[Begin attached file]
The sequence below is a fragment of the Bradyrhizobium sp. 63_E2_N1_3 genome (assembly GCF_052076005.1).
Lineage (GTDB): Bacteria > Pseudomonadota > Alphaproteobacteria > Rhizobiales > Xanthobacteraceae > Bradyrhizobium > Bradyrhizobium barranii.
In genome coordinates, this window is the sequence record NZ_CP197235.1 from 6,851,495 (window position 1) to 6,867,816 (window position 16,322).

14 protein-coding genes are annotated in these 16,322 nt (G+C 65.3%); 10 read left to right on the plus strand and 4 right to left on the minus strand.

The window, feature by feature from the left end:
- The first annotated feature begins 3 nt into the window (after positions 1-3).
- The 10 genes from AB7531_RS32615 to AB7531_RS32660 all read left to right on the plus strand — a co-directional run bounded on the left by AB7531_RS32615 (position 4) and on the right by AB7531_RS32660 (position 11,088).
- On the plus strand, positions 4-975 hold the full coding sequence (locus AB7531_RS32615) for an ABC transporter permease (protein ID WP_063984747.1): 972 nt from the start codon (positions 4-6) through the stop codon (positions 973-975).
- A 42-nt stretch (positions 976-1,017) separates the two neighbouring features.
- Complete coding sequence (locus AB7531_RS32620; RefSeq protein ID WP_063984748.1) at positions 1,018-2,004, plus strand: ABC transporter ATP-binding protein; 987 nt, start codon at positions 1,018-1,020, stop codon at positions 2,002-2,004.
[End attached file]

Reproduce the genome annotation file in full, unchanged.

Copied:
The sequence below is a fragment of the Bradyrhizobium sp. 63_E2_N1_3 genome (assembly GCF_052076005.1).
Lineage (GTDB): Bacteria > Pseudomonadota > Alphaproteobacteria > Rhizobiales > Xanthobacteraceae > Bradyrhizobium > Bradyrhizobium barranii.
In genome coordinates, this window is the sequence record NZ_CP197235.1 from 6,851,495 (window position 1) to 6,867,816 (window position 16,322).

14 protein-coding genes are annotated in these 16,322 nt (G+C 65.3%); 10 read left to right on the plus strand and 4 right to left on the minus strand.

The window, feature by feature from the left end:
- The first annotated feature begins 3 nt into the window (after positions 1-3).
- The 10 genes from AB7531_RS32615 to AB7531_RS32660 all read left to right on the plus strand — a co-directional run bounded on the left by AB7531_RS32615 (position 4) and on the right by AB7531_RS32660 (position 11,088).
- On the plus strand, positions 4-975 hold the full coding sequence (locus AB7531_RS32615) for an ABC transporter permease (protein ID WP_063984747.1): 972 nt from the start codon (positions 4-6) through the stop codon (positions 973-975).
- A 42-nt stretch (positions 976-1,017) separates the two neighbouring features.
- Complete coding sequence (locus AB7531_RS32620; RefSeq protein ID WP_063984748.1) at positions 1,018-2,004, plus strand: ABC transporter ATP-binding protein; 987 nt, start codon at positions 1,018-1,020, stop codon at positions 2,002-2,004.